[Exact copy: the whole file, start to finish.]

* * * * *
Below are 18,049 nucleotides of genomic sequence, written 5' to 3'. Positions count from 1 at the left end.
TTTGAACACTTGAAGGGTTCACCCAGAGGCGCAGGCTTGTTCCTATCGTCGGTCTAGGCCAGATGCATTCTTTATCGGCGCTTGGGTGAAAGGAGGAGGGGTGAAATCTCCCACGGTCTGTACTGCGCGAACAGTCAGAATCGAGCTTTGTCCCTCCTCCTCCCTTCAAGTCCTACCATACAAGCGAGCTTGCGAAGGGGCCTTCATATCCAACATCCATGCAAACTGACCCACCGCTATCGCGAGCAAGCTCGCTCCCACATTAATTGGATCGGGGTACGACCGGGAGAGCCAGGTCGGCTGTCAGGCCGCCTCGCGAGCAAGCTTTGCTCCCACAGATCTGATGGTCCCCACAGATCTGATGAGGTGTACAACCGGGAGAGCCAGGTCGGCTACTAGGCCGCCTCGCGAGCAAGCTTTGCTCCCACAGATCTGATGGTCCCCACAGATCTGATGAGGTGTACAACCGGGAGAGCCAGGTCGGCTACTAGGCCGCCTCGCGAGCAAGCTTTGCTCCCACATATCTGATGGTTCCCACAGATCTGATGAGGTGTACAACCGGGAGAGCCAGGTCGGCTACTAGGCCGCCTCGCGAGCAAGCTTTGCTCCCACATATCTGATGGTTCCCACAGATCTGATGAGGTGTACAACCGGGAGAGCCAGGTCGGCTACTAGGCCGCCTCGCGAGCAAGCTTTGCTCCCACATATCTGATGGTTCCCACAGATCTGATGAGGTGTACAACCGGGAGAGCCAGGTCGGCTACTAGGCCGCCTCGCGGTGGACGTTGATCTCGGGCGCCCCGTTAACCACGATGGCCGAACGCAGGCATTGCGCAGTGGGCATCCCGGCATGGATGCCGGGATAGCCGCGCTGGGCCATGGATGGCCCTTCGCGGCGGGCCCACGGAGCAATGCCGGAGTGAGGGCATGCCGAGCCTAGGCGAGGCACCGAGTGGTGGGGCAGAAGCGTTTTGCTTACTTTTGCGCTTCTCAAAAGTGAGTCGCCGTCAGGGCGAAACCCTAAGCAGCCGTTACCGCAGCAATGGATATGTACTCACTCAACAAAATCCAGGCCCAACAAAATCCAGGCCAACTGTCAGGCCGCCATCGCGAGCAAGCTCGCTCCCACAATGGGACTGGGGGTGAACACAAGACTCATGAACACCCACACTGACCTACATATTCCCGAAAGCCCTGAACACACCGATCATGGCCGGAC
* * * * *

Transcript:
Below are 18,049 nucleotides of genomic sequence, written 5' to 3'. Positions count from 1 at the left end.
TTTGAACACTTGAAGGGTTCACCCAGAGGCGCAGGCTTGTTCCTATCGTCGGTCTAGGCCAGATGCATTCTTTATCGGCGCTTGGGTGAAAGGAGGAGGGGTGAAATCTCCCACGGTCTGTACTGCGCGAACAGTCAGAATCGAGCTTTGTCCCTCCTCCTCCCTTCAAGTCCTACCATACAAGCGAGCTTGCGAAGGGGCCTTCATATCCAACATCCATGCAAACTGACCCACCGCTATCGCGAGCAAGCTCGCTCCCACATTAATTGGATCGGGGTACGACCGGGAGAGCCAGGTCGGCTGTCAGGCCGCCTCGCGAGCAAGCTTTGCTCCCACAGATCTGATGGTCCCCACAGATCTGATGAGGTGTACAACCGGGAGAGCCAGGTCGGCTACTAGGCCGCCTCGCGAGCAAGCTTTGCTCCCACAGATCTGATGGTCCCCACAGATCTGATGAGGTGTACAACCGGGAGAGCCAGGTCGGCTACTAGGCCGCCTCGCGAGCAAGCTTTGCTCCCACATATCTGATGGTTCCCACAGATCTGATGAGGTGTACAACCGGGAGAGCCAGGTCGGCTACTAGGCCGCCTCGCGAGCAAGCTTTGCTCCCACATATCTGATGGTTCCCACAGATCTGATGAGGTGTACAACCGGGAGAGCCAGGTCGGCTACTAGGCCGCCTCGCGAGCAAGCTTTGCTCCCACATATCTGATGGTTCCCACAGATCTGATGAGGTGTACAACCGGGAGAGCCAGGTCGGCTACTAGGCCGCCTCGCGGTGGACGTTGATCTCGGGCGCCCCGTTAACCACGATGGCCGAACGCAGGCATTGCGCAGTGGGCATCCCGGCATGGATGCCGGGATAGCCGCGCTGGGCCATGGATGGCCCTTCGCGGCGGGCCCACGGAGCAATGCCGGAGTGAGGGCATGCCGAGCCTAGGCGAGGCACCGAGTGGTGGGGCAGAAGCGTTTTGCTTACTTTTGCGCTTCTCAAAAGTGAGTCGCCGTCAGGGCGAAACCCTAAGCAGCCGTTACCGCAGCAATGGATATGTACTCACTCAACAAAATCCAGGCCCAACAAAATCCAGGCCAACTGTCAGGCCGCCATCGCGAGCAAGCTCGCTCCCACAATGGGACTGGGGGTGAACACAAGACTCATGAACACCCACACTGACCTACATATTCCCGAAAGCCCTGAACACACCGATCATGGCCGGAC